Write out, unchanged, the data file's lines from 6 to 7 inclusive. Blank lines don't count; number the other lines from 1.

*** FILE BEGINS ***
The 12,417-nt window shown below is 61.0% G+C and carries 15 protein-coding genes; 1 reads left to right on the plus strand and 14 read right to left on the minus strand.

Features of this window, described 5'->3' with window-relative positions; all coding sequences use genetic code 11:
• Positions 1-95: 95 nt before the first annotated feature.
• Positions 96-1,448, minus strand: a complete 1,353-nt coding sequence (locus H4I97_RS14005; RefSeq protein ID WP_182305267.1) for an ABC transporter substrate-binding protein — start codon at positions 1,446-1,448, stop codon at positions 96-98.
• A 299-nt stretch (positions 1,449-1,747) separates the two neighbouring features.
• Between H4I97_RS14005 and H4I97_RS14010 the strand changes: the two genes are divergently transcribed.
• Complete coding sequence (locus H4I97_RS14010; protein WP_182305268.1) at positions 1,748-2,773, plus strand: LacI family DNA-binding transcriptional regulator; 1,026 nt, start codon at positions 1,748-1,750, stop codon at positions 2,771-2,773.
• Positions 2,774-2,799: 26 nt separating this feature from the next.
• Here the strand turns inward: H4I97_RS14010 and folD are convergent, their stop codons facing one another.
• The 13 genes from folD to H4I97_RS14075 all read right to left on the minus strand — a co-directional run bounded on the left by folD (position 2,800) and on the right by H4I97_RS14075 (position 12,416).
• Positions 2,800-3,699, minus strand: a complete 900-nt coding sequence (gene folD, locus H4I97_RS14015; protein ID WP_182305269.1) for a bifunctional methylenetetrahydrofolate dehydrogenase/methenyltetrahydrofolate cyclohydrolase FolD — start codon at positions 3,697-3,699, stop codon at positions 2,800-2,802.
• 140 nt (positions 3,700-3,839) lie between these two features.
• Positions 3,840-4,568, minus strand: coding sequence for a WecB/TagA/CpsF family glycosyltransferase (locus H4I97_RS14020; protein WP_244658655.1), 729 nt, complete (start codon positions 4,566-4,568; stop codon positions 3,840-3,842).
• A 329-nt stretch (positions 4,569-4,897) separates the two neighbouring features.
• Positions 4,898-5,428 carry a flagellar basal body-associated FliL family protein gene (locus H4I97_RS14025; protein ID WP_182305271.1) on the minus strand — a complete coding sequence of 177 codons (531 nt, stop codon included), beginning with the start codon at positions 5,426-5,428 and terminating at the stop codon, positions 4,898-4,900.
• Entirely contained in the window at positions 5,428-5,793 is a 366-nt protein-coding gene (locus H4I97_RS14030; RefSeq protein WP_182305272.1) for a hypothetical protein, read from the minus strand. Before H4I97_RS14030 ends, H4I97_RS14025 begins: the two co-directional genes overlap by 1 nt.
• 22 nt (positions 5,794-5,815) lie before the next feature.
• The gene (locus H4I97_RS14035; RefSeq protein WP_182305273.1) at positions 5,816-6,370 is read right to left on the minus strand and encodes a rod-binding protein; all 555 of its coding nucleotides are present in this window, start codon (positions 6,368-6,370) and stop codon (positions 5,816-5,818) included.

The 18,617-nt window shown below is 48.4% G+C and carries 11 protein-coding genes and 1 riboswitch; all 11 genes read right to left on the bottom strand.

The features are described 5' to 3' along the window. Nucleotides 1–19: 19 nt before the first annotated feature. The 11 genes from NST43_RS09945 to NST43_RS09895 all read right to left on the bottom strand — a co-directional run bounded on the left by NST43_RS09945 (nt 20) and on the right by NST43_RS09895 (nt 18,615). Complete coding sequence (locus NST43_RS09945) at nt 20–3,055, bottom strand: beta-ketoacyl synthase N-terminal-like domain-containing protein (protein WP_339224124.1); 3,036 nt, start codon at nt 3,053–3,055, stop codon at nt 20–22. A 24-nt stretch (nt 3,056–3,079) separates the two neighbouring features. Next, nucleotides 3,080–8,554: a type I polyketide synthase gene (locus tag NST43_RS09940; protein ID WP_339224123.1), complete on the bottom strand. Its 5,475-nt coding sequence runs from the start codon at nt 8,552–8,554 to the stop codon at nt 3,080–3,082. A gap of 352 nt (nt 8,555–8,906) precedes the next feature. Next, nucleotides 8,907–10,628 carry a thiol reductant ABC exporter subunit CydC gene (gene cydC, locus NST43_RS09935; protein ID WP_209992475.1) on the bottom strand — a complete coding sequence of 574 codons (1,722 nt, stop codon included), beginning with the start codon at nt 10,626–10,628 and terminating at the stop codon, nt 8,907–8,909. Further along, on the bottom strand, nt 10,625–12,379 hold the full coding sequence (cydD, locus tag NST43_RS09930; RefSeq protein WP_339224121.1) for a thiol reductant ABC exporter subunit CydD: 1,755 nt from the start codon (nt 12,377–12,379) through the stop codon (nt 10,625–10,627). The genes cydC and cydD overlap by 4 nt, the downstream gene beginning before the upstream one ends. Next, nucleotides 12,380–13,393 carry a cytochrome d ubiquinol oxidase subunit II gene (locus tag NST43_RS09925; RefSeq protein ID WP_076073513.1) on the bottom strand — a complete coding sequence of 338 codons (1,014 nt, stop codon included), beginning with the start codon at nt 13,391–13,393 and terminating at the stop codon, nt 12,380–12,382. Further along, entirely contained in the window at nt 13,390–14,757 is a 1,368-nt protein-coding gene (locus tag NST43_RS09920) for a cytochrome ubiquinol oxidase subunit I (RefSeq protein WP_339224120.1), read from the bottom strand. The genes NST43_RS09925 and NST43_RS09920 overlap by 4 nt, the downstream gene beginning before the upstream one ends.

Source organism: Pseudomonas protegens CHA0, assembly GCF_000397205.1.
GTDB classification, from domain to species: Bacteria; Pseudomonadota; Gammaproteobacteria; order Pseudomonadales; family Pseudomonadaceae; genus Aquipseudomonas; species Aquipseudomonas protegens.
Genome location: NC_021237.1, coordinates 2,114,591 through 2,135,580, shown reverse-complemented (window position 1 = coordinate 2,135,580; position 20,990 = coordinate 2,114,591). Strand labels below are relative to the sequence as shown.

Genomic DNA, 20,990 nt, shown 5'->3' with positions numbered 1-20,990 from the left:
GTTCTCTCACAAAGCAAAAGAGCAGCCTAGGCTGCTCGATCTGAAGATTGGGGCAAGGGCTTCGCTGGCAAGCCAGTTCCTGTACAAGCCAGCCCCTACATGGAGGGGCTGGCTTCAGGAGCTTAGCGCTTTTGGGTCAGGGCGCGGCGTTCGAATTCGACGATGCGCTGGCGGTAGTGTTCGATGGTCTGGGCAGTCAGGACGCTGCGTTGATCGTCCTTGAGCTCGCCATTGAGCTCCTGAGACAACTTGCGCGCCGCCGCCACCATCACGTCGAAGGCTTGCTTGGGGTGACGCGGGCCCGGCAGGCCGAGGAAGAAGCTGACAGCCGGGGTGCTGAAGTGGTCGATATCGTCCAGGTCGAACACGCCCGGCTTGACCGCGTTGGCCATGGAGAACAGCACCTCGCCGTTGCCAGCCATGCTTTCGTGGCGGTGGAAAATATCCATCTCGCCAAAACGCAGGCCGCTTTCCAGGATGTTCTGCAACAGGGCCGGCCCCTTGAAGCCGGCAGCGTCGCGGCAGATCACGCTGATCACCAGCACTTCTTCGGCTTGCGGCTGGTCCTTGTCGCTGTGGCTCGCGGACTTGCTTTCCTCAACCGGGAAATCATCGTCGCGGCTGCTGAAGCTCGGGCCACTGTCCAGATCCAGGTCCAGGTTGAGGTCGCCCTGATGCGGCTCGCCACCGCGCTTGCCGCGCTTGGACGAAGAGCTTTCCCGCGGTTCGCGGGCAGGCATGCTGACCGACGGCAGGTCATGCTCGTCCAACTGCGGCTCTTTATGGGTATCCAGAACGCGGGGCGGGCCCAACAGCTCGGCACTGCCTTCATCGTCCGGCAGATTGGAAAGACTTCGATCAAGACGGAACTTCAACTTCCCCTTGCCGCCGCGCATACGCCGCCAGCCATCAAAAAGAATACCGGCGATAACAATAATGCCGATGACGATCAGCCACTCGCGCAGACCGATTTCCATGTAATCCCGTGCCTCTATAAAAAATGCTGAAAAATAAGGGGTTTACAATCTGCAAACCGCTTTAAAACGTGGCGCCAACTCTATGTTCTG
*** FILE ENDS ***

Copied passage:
• Between H4I97_RS14005 and H4I97_RS14010 the strand changes: the two genes are divergently transcribed.
• Complete coding sequence (locus H4I97_RS14010; protein WP_182305268.1) at positions 1,748-2,773, plus strand: LacI family DNA-binding transcriptional regulator; 1,026 nt, start codon at positions 1,748-1,750, stop codon at positions 2,771-2,773.